The Chiefs worked out Ben Tate and Pierre Thomas. Both players are proven and they would be much cheaper options at this point than it would be signing them prior to the season, because veterans signed prior to Week 1 receive guaranteed contracts.
The fact that neither player was signed is an initial display of confidence in its backfield. The decision to elevate Ware from the practice squad also hints that they might like what little they have seen of the young back and they’re willing to put him on the field at some point.
But they will follow the coaching protocol. West earned the No.2 role and Davis has proven he has enough moments to help the team. The Chiefs will roll with these two first and if one of them struggles, Ware will earn a few carries.
It puts Ware in a position where he must make a huge impression early to force the staff to give him more chances. It doesn’t have to be a long run, it can include other things: earning a first down in short yardage, making a good block, or doing quality work on special teams (if assigned to a role).
West is the guy with the most to gain and he’s the player fantasy owners should acquire. Don’t break the bank to do it. If he plays well, he’ll probably earn 15-18 touches per game, average 3.8-4.3 yards per carry, and split red zone touches with Davis or Ware. It’s enough to consider him a fantasy RB2.
Davis is the guy to acquire if you have the luxury to own a reserve with RB2 upside that you can sell high if West fails to work out or you need a back, missed on West, and there’s literally no upside players or utility producers like David Johnson, Theo Riddick, or Marcel Reece in your league’s free agent pool.
Ware isn’t worth owning unless you’re in a league with rosters with more than 20 offensive players and 14 teams. He is worth monitoring. If he earns on-field time and looks good, he could be a preemptive pick-up in subsequent weeks.
The most likely answer for the Chief’s backfield if Charles does not return to form is “nobody on this depth chart.” But we all like to have a share invested in current players on the depth chart just in case that answer isn’t the correct one.
As I said, Ware is the most versatile runner with the best conceptual gifts. He’s also the slowest. He has burst, but whether he has enough has been the lingering question at this point in his career with limited exposure to first-tier NFL talents during the regular season. Until he shows that he has it, we won’t know.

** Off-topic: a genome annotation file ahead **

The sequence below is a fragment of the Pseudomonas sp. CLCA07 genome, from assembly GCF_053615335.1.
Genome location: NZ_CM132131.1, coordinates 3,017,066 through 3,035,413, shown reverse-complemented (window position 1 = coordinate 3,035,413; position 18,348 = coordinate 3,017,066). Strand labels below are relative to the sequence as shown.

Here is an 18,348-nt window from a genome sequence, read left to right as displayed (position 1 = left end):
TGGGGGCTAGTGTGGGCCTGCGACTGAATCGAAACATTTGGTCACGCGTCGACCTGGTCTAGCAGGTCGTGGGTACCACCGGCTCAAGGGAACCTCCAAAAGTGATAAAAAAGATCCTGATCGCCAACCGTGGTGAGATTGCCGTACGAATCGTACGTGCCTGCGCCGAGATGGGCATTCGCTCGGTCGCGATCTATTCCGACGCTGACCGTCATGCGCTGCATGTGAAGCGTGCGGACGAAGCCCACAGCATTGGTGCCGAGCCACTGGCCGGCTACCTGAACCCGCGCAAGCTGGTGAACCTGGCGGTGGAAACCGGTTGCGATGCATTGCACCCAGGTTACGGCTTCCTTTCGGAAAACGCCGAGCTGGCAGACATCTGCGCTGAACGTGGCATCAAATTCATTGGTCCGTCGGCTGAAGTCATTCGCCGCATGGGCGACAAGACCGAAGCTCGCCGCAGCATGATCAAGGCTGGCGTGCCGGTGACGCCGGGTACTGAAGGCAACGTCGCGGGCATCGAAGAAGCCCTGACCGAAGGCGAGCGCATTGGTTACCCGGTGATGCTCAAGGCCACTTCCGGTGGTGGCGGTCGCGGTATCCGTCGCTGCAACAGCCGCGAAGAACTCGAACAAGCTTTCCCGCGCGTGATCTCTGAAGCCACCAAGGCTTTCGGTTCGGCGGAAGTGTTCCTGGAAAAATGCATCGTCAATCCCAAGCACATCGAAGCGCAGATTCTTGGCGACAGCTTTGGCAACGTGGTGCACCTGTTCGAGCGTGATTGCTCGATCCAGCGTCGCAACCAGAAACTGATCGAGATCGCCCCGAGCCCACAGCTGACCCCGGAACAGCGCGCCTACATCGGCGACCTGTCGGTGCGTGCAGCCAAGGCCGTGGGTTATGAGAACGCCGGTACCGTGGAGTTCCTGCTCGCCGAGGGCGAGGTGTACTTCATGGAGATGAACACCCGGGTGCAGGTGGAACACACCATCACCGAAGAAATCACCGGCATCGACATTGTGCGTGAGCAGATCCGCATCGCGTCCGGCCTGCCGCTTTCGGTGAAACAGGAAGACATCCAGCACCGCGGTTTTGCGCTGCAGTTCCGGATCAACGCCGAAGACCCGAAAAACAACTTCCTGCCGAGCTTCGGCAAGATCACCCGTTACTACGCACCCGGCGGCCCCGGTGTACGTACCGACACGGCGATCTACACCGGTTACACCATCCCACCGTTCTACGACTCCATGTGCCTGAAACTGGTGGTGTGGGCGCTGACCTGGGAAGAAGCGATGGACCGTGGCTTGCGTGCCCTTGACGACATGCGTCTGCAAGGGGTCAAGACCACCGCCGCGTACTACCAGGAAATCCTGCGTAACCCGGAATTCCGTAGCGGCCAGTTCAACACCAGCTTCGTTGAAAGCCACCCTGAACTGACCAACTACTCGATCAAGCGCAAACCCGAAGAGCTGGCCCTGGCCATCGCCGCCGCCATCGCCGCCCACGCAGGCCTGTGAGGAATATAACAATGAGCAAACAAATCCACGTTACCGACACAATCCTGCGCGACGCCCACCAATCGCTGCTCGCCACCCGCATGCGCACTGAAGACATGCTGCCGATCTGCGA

Further, Ware’s lack of exposure to the speed of the regular season could also mean that it will take him some time to get conceptually acclimated, shake off the rust of not being a feature back for four years, and it could make him appear even slower.
Admittedly, I’ve invested in some dynasty shares of Ware, but only in leagues with large rosters and on teams where I have the luxury to do so.
West and Davis have the athletic profiles, but Davis has done enough thus far to show that he will need a come to Jesus career moment for the “a-ha” to occur. It’s unlikely Davis shows the Chiefs more than what he already has.
West is the guy to own, but keep expectations low. Athletically, he can get the job done. Conceptually, he’s a work in progress.
The Bottom Line:
- West is the guy to own short-term as a likely flex-play with RB2 potential. Expecting more would be a major surprise.
- Long-term, West is worth buying, holding, and watching how he develops. Form a game plan on what to do with him after this season.
- Davis is a short-term buy-low, sell-high if West falters. Buy him now if you have the luxury or you’re truly desperate.
- Long-term, Davis likely returning kicks.
- Ware isn’t worth owning short-term, but if he begins to earn playing time and impresses as I describe above, pick him up if you have the luxury.
- Long-term, Ware is the most talented based on college film but he has to prove two things: He has matured off the field and he has the burst to hang with NFL starters.
For analysis of skill players in this year’s draft class, download the 2015 Rookie Scouting Portfolio – available now. Better yet, if you’re a fantasy owner the Post-Draft Add-on comes with the 2012 – 2015 RSPs at no additional charge. Best, yet, 10 percent of every sale is donated to Darkness to Light to combat sexual abuse. You can purchase past editions of the Rookie Scouting Portfolio for just $9.95 apiece.